For two weeks in October 1969, the Nixon Administration secretly placed U.S. nuclear forces on alert. At the time, the move was considered so sensitive that not even the Chairman of the Joint Chiefs of Staff was briefed on its purpose. Still today, no conclusive explanation for the potentially destabilizing alert can be found. Even with full access to the classified record, State Department historians said in a new volume of the Foreign Relations of the United States (FRUS) series that they were unable to provide a definitive account of the event.
Previous historical scholarship has inferred from selected declassified documents that the alert was somehow intended to communicate a firm resolve to end the Vietnam War by whatever means necessary. (See “Nixon’s Nuclear Ploy” by William Burr and Jeffrey Kimball, National Security Archive, December 23, 2002; and “The Madman Nuclear Alert” by Scott D. Sagan and Jeremi Suri, International Security, Spring 2003.)
But based on the classified record, that interpretation remains unproven and uncertain, according to the gripping new State Department FRUS volume on “National Security Policy” (pdf).
“The documentary record offers no definitive explanation as to why U.S. forces went on this alert, also known as the Joint Chiefs of Staff (JCS) Readiness Test,” the editors of the FRUS volume said (Document 59).
“There are two main after-the-fact explanations: first, that nuclear brinkmanship was designed to convince the Soviets that President Nixon was prepared to launch a nuclear attack against North Vietnam in order to convince Moscow to put pressure on Hanoi to negotiate an end to the war in Southeast Asia” along the lines that previous historians have suggested.
The second proposed explanation is “that the President ordered the alert as a signal to deter a possible Soviet nuclear strike against China during the escalating Sino-Soviet border dispute.” Consistent with the second interpretation, the FRUS volume provides new documentation of intelligence reports indicating that Soviet leaders were considering a preemptive strike against Chinese nuclear facilities.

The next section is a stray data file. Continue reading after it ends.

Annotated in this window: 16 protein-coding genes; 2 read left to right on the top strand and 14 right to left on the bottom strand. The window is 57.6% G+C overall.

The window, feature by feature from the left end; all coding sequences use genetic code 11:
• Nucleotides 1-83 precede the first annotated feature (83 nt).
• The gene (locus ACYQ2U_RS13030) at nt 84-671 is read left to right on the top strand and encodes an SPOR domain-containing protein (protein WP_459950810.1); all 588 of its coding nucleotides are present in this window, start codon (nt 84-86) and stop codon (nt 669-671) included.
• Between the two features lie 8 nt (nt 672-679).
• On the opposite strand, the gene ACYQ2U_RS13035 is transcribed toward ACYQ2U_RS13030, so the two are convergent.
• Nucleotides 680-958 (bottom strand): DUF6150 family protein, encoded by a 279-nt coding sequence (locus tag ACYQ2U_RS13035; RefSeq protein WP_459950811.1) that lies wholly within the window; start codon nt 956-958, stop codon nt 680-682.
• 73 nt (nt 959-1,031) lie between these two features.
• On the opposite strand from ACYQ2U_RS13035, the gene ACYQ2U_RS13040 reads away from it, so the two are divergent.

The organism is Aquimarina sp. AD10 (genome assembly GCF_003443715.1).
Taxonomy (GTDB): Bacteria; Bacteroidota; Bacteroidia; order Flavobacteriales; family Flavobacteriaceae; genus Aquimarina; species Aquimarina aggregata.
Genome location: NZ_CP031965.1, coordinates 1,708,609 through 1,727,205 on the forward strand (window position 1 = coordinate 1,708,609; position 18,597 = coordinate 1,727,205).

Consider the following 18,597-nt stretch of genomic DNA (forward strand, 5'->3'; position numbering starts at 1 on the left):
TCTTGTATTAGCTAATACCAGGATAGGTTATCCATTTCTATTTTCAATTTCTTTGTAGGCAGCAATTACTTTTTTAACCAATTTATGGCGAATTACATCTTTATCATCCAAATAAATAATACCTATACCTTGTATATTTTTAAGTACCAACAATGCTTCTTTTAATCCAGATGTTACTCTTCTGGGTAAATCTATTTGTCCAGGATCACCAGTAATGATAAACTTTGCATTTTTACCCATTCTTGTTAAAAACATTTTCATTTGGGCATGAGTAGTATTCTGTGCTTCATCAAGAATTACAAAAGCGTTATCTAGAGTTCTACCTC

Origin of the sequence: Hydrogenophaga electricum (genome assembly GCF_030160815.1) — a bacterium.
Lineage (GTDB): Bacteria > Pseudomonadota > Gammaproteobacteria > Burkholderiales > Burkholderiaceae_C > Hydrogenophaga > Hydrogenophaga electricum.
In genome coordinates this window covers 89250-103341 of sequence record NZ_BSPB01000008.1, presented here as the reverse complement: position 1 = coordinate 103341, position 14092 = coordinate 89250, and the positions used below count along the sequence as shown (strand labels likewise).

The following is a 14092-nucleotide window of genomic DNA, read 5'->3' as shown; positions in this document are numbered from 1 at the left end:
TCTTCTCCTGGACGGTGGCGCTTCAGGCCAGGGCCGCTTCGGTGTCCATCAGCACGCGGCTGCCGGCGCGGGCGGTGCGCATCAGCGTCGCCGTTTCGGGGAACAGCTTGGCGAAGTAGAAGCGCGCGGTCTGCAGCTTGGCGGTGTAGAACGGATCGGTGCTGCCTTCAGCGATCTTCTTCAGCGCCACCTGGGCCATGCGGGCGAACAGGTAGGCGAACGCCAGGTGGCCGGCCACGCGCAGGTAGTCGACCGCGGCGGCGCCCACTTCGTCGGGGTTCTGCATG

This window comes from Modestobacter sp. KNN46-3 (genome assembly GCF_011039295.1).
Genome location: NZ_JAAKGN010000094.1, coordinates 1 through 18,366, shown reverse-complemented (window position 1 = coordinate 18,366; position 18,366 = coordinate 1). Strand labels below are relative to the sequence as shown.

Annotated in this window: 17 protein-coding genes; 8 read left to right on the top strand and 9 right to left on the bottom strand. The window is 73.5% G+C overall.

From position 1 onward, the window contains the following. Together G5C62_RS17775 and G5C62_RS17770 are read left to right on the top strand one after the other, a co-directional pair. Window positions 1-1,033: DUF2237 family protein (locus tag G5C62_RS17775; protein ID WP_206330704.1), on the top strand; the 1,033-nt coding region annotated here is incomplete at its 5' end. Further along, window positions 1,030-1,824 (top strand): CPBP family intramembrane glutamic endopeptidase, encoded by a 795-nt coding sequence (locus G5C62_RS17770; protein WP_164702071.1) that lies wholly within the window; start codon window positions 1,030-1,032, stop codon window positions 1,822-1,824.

Astonishingly, even the most senior U.S. military leaders were kept in the dark by the White House about the nature of the alert– before, during and after the event.
“It is difficult to measure the success of this operation,” wrote JCS Chairman General Earle G. Wheeler to Secretary of Defense Melvin Laird on November 6, 1969, “since… the objectives of the test are unknown.”
“It seems prudent if maximum benefit is to be gained from an operation of this type that at least you and I and the senior commanders are informed of the objectives and goals,” General Wheeler suggested (Document 92).
In the end, the secret U.S. military alert — one of only a few such cases involving U.S. nuclear forces — had little discernable impact. “There has been no reflection of acute concern by the Soviets…,” the CIA reported in an October 27, 1969 memorandum included in the FRUS volume (Document 89). “There has been no reflection of the US military alert posture in Soviet or Chinese news media or diplomatic activity.”
Of the small White House group that directed the secret 1969 alert, perhaps only Henry Kissinger remains alive and active. He did not mention the alert in his memoirs, the FRUS editors noted, except perhaps in an oblique statement that the United States “raised our profile somewhat to make clear that we were not indifferent” to Soviet threats against Chinese facilities.
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